Nele Handwerker: Living with MS – living life to the full
Ms Nele Handwerker is living with multiple sclerosis (MS), and is a patient advocate. She joins us for World Brain day and shares the story of her MS diagnosis. Nele discusses strategies and resources that she believes could help improve quality of life for those living with MS.
Touch Medical Media is sharing educational resources on World Brain Day (22 July 2022) to help achieve brain health for all.
Questions and transcript:
1. What was your journey to your diagnosis of MS?
Answer: Yes the Summer 2003, it was quite a hot summer. Nowadays we have very often these hot Summers. But by then I was going to from just in my hometown to Dusseldorf, which is like six hour drive. And before that I had a blurred vision and my contrast was a bit lower. So I asked the optician, which was a neighbour of my parents by then, and she told me, oh, you know, if it doesn’t hurt, it’s as it is, no issue at all. So I was starting, but it became worse and I went directly to the university, the hospital. They checked everything and they told me I have to stay in the hospital. I got cortisone for one week and after one week, everything was fine and they did some more checks. But I didn’t realize what this is, the clinical isolated syndrome. I had to go to neurologist since then and one year later unfortunately there had been new spots on the MRI. I had no new relapse, but new spots, and I got the diagnosis m.s., which was quite ugly because I thought, hey, I’m a young and healthy lady. And I went to parties. I studied and I thought of horrible what’s happening now. But yeah, I got over that stage after a few weeks. And since then living my life with MS.
2. How does MS and any treatment impact your daily life?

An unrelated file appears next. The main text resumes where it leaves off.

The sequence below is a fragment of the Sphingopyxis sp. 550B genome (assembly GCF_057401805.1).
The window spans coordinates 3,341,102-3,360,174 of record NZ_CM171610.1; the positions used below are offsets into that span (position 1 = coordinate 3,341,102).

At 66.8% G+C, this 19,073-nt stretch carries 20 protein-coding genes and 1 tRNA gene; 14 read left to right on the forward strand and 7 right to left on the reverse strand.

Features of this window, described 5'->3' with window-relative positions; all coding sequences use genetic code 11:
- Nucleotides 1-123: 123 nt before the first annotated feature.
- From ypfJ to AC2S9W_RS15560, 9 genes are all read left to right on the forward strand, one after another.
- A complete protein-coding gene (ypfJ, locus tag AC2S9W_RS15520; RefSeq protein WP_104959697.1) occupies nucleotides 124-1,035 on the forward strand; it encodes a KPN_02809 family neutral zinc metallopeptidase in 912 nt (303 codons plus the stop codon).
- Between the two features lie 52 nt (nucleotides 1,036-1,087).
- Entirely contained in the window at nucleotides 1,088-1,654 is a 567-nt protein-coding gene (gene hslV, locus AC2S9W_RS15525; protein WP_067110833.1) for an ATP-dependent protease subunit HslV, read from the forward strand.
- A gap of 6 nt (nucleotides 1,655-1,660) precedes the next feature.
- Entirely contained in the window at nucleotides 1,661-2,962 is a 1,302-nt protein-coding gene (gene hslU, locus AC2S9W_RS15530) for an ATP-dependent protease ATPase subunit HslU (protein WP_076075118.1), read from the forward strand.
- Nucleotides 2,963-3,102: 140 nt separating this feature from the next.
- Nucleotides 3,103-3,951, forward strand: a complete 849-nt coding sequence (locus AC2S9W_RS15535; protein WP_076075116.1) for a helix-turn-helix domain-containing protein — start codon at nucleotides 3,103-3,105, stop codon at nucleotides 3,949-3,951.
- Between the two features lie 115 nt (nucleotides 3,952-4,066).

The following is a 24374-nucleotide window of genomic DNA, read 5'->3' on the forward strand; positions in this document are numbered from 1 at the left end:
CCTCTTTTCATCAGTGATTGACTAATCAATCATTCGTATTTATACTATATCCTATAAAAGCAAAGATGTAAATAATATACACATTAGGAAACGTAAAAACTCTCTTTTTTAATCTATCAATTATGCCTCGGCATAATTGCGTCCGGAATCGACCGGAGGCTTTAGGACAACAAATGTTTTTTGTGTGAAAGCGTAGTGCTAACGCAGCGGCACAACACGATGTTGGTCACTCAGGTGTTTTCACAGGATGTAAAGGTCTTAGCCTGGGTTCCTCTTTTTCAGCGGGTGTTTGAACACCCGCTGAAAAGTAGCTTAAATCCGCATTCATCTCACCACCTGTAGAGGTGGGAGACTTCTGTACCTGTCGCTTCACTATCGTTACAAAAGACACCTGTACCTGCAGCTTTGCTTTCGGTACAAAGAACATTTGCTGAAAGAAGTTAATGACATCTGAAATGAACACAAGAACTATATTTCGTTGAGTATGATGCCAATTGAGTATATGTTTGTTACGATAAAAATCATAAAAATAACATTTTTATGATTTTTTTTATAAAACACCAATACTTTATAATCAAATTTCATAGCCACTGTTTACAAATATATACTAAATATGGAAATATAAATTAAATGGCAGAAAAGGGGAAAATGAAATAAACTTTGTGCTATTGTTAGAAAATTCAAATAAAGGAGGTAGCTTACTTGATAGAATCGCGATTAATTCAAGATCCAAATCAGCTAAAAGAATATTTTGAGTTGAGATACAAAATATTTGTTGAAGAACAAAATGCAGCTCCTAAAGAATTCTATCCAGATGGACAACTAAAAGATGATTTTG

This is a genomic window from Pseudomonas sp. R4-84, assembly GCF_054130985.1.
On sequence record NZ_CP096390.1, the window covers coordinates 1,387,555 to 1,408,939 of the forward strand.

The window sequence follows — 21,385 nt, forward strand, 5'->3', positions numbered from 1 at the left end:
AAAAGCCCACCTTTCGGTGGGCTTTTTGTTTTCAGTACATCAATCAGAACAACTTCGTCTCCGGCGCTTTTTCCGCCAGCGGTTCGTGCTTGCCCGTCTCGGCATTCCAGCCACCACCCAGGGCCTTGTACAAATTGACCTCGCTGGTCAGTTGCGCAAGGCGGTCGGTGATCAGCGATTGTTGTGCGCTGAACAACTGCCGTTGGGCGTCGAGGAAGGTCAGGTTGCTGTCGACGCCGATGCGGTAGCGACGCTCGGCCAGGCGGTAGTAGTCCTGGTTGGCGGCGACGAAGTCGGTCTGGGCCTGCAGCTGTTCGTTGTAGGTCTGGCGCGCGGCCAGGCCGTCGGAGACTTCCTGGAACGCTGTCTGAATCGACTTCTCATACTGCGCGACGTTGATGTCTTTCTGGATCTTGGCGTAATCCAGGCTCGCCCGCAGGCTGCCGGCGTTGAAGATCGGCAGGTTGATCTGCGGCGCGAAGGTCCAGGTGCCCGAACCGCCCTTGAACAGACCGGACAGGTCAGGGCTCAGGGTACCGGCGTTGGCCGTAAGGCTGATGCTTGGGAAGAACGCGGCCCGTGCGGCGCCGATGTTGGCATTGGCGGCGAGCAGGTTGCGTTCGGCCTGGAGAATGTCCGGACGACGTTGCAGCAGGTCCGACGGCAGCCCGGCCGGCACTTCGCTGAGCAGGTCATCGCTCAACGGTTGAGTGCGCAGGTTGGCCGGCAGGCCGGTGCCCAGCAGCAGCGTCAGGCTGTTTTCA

Answer: Luckily I don’t have such an awful impact. I have a medication, which I have to cool, so I take injections and I have to, yeah, take care of the cooling. I was doing quite a lot of business trips in the past to Asia. And I was hiding the fact that I had MS because I wanted to do a career. And having MS and being a woman was kind of an issue in the business where I was working. So the hiding part was the heavy one and I get bruises from the injections. They are not so pretty. So I’m in summertime. I have to take I have to wear long closers or colourful leggings, but that’s fine. And I have to go or I decided to go to the doctor once per quarter to make all the checks and our logical examinations, cognitive and psychological tests every now and then an MRI. But I think it’s well invested the time, but of course it takes me some time. But besides that, luckily I don’t have that much impact. And since the diagnosis, I really try to live a healthy and happy life and do things now. And I think I wouldn’t have allowed me all that without the diagnosis. So having MS for me kind of changed things also into a good side so that I do things now and don’t wait until later on and sometimes later never happens.
3. What coping strategies and/or resources have been helpful to you?